Purchase: The National, High Violet
This month, I was going to write about Pearl Jam’s Blood, but then I had to remind myself: this isn’t a blog about my personal favorites. Modern music is a galaxy without limits, and studying it is like attending an endless history class (and a scientific and sociological and anthropological class, too.) One of the great things about researching for these entries are the discoveries I make looking for appropriate tunes to fit our theme. Some tunes I know, but I get the chance to discover a little more. Like, did you know Bon Scott was a bagpipe player (AC/DC’s If You Want Blood (You’ve Got It)? Or that Ryan Adams' Bad Blood is way better than Taylor Swift’s? Well, that’s probably not something I needed to research to know…
One of the most interesting thing that I’ve come across is a write up about a song I knew well, yet obviously hadn’t listened to as closely as I should. Rolling Stone’s Rob Sheffield makes the case that The National’s Bloodbuzz, Ohio, from 2010’s High Violet, is a literal and exact copy of INXS’ brilliant and timeless Don’t Change. Listen to Bloodbuzz right now—you won’t be able to unhear it…But, you can’t really blame The National, or take points off their paper for plagiarism. Sheffield quotes the dearly departed Michael Hutchence as saying: “ ‘...You couldn't make a bad record copying ‘Don't Change.’”
So, we can forgive The National for working within that nebulous world of inspired by, or in tribute to. When it comes to rock songs sounding too similar to a predecessor, it’s hard to assign blame. I think loving imitations make some of the best work we encounter. The National do little wrong in their music—moody and smoldering yet driven with an intensity of sulk and smoky atmospherics that is hard to define, even harder to imitate. Accusing them of plagiarism comes across as jealousy more than anything else. But, wait: their lead single of 2013’s Trouble Will Find Me was titled Sea Of Love. To the Principal’s office! The parentage of a rock song is a nebulous thing. Pete Townshend, one of our founding fathers, once said he’d never really written anything original. Rather, he just took songs he liked, reworked them until he had something new, and that was that. I think there’s a lot of wisdom there. The paternal song in this equation—INXS’—is as pop-perfect as it gets, with the driving guitar line and the warp-speed keys. When you listen to The National’s Bloodbuzz, those same ethereal elements are there—just as they are in song after song we end up loving. The pedigree of a rock song is always going to spring from opaque origins. The similarities shouldn’t surprise us: the originality of turning an old phrase into a new one should, and usually does. Which is why, if you are a proper student of rock and roll, you’ve got more favorite songs and albums than makes sense.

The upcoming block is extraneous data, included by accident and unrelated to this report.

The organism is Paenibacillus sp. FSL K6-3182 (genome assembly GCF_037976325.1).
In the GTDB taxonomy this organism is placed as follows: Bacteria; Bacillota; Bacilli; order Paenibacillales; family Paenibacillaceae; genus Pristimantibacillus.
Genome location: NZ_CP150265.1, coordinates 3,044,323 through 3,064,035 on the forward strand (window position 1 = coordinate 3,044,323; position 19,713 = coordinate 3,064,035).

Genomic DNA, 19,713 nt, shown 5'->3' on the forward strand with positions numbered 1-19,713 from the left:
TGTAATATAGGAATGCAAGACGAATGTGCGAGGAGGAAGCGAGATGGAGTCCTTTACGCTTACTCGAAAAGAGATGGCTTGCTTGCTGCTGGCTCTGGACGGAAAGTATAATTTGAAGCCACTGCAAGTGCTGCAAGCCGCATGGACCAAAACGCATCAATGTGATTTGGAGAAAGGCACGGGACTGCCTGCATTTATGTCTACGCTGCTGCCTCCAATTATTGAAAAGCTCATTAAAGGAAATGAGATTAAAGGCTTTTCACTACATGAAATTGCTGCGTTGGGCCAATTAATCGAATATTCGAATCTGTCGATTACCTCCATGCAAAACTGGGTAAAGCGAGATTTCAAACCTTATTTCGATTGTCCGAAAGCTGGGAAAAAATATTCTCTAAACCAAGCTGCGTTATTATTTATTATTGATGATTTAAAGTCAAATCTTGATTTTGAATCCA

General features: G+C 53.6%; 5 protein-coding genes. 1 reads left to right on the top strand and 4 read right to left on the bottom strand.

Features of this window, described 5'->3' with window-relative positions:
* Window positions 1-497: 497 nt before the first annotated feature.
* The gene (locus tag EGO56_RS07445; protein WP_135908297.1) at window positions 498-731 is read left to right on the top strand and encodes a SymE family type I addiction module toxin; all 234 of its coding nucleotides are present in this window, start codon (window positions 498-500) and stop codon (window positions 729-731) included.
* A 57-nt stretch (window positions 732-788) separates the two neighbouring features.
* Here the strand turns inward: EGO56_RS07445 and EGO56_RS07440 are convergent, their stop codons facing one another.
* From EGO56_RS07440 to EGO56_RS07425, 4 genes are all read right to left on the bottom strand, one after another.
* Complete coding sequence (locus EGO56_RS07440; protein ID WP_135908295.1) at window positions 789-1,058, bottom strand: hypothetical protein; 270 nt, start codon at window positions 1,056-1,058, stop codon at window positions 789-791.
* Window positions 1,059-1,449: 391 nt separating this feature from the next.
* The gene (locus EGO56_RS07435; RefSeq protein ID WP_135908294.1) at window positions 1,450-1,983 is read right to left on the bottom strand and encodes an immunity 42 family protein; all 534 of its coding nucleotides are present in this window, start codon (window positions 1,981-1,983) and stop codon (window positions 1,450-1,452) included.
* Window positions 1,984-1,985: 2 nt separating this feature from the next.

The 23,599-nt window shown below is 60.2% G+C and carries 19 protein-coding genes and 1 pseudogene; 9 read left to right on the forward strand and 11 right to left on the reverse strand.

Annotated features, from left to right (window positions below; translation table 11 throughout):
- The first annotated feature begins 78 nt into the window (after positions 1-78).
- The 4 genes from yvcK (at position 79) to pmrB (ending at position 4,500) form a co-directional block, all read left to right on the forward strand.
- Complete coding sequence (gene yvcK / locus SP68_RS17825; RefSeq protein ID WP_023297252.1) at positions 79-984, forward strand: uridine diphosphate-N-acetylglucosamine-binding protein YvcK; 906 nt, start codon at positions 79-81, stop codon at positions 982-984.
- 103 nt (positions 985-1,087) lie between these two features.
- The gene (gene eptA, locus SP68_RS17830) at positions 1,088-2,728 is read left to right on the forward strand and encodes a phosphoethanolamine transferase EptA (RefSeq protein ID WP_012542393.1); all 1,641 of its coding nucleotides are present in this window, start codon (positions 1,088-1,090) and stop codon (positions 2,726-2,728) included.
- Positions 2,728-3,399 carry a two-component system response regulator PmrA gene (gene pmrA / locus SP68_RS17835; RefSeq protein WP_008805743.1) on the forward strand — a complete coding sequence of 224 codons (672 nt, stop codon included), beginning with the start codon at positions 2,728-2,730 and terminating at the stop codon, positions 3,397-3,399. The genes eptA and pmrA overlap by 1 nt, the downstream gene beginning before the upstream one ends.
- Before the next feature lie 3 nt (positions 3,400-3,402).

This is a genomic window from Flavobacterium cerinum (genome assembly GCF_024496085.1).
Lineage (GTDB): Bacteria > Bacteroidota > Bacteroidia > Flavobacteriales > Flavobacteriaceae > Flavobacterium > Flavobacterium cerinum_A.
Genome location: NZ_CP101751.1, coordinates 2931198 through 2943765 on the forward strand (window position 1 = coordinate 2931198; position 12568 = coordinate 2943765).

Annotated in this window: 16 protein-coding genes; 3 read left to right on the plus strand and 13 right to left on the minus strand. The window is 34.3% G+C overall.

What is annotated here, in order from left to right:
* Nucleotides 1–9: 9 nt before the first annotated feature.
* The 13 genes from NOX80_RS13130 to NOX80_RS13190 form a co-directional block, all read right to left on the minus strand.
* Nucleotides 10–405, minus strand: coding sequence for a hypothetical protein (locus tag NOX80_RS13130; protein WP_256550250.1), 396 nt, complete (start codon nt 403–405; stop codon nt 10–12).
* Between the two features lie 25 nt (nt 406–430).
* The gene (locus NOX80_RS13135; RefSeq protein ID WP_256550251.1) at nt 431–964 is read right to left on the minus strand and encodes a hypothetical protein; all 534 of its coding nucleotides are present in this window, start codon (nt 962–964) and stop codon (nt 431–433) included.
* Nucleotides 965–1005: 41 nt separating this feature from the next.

Professor of rockology Tom Petty has the final say on plagiarism in rock, in response to the accusation that The Red Hot Chili Peppers ripped off Mary Jane’s Last Dance when they recorded Dani California : “I seriously doubt that there is any negative intent there. And a lot of rock ‘n’ roll songs sound alike. Ask Chuck Berry. The Strokes took ‘American Girl’ [for their song ‘Last Nite’], and I saw an interview with them where they actually admitted it. That made me laugh out loud. I was like, ‘OK, good for you’ … If someone took my song note for note and stole it maliciously, then maybe [I’d sue]. But I don’t believe in lawsuits much. I think there are enough frivolous law suits in this country without people fighting over pop songs.”